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Publication numberUS7389024 B2
Publication typeGrant
Application numberUS 10/574,974
PCT numberPCT/IB2004/003289
Publication dateJun 17, 2008
Filing dateOct 8, 2004
Priority dateOct 9, 2003
Fee statusPaid
Also published asEP1671162A2, EP1671162A4, EP1671162B1, US20070127870, WO2005036210A2, WO2005036210A3
Publication number10574974, 574974, PCT/2004/3289, PCT/IB/2004/003289, PCT/IB/2004/03289, PCT/IB/4/003289, PCT/IB/4/03289, PCT/IB2004/003289, PCT/IB2004/03289, PCT/IB2004003289, PCT/IB200403289, PCT/IB4/003289, PCT/IB4/03289, PCT/IB4003289, PCT/IB403289, US 7389024 B2, US 7389024B2, US-B2-7389024, US7389024 B2, US7389024B2
InventorsRam Oron, Doron Nevo, Moshe Oron
Original AssigneeKilolambda Technologies Ltd.
Export CitationBiBTeX, EndNote, RefMan
External Links: USPTO, USPTO Assignment, Espacenet
Optical hot tip
US 7389024 B2
Abstract
An optical hot tip and method for manufacturing the same. The hot tip is for conducting high optical power beams at the tip of a fiber or waveguide. The light from the fiber or waveguide is absorbed in and end tip in order to generate heat. The heat can then be used in a variety of applications.
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Claims(26)
1. An optical hot tip for absorbing high optical energy traveling in a fiber or waveguide, comprising:
a core that receives the high power optical energy; and
a scattering end tip adjacent to an end of the fiber or waveguide and containing an absorber, such that the optical energy is impinged on the absorber to heat the absorber to a temperature of at least about 1000° C.
2. The optical hot tip of claim 1 wherein the absorber comprises a first conductive layer for scattering and absorbing the optical energy.
3. The optical hot tip of claim 1 wherein the absorber further comprises a second conductive layer and a dielectric between the first and second conductive layers.
4. The hot tip of claim 1 wherein the absorber comprises a laser-plasma type absorber.
5. The hot tip of claim 1 wherein the core comprises a conically-shaped end.
6. The optical hot tip of claim 1 wherein the absorber comprises a scattering core that receives the high power optical energy and an absorbing layer at least partially surrounding the scattering core to conduct the high power energy away from the scattering core.
7. The optical hot tip of claim 1 wherein the absorbing layer is placed at a distance of up to 100 microns from the scattering core.
8. The optical hot tip of claim 1 wherein said absorber has a surface area of approximately 100 times of the surface area of the scattering core.
9. The optical hot tip of claim 1 wherein the absorbing layer comprises at least one of tantalum and molybdenum.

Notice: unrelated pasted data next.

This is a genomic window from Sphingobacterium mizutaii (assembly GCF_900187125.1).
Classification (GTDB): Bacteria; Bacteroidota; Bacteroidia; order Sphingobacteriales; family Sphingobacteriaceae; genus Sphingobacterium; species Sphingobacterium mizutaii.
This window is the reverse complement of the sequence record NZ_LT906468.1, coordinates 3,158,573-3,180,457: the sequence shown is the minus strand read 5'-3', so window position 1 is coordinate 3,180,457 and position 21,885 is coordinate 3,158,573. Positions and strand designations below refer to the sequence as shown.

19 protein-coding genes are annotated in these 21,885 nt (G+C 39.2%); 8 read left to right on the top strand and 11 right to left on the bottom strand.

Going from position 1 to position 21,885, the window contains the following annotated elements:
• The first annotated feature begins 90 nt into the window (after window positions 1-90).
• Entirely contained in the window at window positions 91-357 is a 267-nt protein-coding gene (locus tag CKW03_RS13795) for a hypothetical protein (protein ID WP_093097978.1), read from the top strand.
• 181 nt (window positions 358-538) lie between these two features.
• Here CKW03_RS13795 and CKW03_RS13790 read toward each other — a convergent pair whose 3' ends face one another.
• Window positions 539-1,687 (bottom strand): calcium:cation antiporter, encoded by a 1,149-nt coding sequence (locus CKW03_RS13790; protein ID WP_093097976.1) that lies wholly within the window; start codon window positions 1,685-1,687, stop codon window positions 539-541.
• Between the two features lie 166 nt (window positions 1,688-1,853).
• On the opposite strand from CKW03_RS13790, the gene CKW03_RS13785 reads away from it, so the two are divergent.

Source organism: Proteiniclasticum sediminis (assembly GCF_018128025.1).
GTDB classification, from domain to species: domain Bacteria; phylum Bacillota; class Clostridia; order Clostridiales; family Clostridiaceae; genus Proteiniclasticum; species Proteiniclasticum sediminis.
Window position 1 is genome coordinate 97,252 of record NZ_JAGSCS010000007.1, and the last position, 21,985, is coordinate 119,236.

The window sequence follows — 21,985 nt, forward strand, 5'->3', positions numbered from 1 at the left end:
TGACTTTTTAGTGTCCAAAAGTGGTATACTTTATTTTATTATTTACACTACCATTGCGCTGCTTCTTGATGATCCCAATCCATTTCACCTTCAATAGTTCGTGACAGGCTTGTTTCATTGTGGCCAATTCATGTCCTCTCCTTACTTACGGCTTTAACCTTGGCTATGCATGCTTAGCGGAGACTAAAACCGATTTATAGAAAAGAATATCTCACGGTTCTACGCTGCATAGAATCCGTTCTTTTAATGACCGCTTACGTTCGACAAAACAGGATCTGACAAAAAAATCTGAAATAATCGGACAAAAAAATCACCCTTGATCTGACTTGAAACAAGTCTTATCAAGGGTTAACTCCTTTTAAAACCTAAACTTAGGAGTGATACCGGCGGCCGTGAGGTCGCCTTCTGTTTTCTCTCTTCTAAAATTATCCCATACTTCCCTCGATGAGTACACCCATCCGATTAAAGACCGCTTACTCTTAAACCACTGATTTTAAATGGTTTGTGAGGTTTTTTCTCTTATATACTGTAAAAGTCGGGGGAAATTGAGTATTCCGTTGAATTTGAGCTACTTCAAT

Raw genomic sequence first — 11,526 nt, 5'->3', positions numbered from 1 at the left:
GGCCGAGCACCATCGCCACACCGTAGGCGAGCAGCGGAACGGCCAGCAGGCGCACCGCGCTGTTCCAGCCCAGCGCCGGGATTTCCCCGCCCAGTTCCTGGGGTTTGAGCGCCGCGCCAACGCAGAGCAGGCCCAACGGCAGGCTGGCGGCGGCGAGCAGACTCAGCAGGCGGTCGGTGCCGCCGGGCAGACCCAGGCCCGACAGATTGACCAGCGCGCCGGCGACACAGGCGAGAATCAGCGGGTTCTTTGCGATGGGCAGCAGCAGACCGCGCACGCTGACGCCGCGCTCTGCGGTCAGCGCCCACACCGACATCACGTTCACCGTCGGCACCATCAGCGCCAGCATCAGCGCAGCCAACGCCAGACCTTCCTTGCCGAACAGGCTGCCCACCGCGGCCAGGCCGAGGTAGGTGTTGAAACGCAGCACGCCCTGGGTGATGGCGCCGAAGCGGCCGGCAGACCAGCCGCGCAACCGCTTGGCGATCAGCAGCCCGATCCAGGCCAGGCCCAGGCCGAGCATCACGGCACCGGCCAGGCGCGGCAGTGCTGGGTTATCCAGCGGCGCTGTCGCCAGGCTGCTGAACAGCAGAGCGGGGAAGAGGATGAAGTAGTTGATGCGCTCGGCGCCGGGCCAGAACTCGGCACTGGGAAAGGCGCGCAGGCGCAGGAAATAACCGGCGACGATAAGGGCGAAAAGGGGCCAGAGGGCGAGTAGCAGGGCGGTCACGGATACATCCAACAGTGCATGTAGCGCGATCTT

10. The optical hot tip of claim 1 wherein the absorber comprises a metal.
11. The optical hot tip of claim 1 wherein said absorber is at least one metal selected from the group consisting of rhodium, aluminum, gold, silver, chromium and nickel.
12. The optical hot tip of claim 1 wherein scattering end tip is formed by a laser-plasma method.
13. An optical hot tip for absorbing high optical energy traveling in a fiber or waveguide, comprising:
a scattering core that receives the high power optical energy; and
an absorbing layer at least partially surrounding the scattering core to conduct the high power energy away from the scattering core, the absorbing layer being in contact with the fiber or waveguide.
14. The hot tip of claim 13 wherein the absorbing layer has a surface area of at least about 100 times of the surface area of the scattering core.
15. The hot tip of claim 13 wherein the absorbing layer heats to a temperature of at least about 100° C.
16. The hot tip of claim 13 wherein the absorbing layer heats to a temperature of at least about 1000° C.
17. The hot tip of claim 13 wherein the absorbing layer comprises at least one material selected from the group consisting of black paint, black epoxy, tantalum, molybdenum, and a combination of tantalum and molybdenum.
18. The hot tip of claim 13 wherein the scattering core is produced by a fiber fuse method.
19. An optical hot tip for absorbing high optical energy traveling in a fiber or waveguide, comprising:
a core that receives the high power optical energy; and
a first conductive layer adjacent to an end of the fiber or waveguide, such that the optical energy is impinged on the first conductive layer, creating a scattering end tip.
20. The hot tip of claim 19, further comprising a second conductive layer and a dielectric layer between the first and second conductive layers.
21. The hot tip of claim 19 wherein the scattering end tip heats to a temperature of at least about 1000° C.
22. The hot tip of claim 19 wherein the first conductive layer comprises at least one metal selected from the group consisting of rhodium, aluminum, gold, silver, chromium, and nickel.
23. The hot tip of claim 19 wherein the scattering end tip is formed by a laser plasma method.
24. The hot tip of claim 19 wherein the scattering end tip is a core-less end tip.
25. A method of heating a material with the optical hot tip of claim 19, the method comprising:
disposing said hot tip and said material to be heated adjacent each other, and
passing a high-power optical beam into said scattering core to heat said material.
26. The method of claim 25 wherein said material to be heated is at least one material selected from the group consisting of a fuel-air mixture, a fluid, an explosive, a pyrotechnic and live tissue.
Description
CROSS-REFERENCE TO RELATED APPLICATION

This application claims priority to U.S. Provisional Application No. 60/510,046, filed on Oct. 9, 2003.

FIELD OF THE INVENTION

The present invention relates to fiber or waveguide optical hot tip devices and methods of producing such devices, and particularly to such devices and methods for all-optical creation of high temperatures at a tip having a small absorbing volume.

BACKGROUND OF THE INVENTION

Fiber lasers today are capable of supplying powers of a few watts, and feed an end piece that can be heated by the optical power to temperatures of a few hundred or even more than a thousand degrees Celsius. These hot end pieces or “hot tips” are useful in, e.g., medical local heating, fuel ignition and ammunition detonation, where high, concentrated heat fluxes are needed.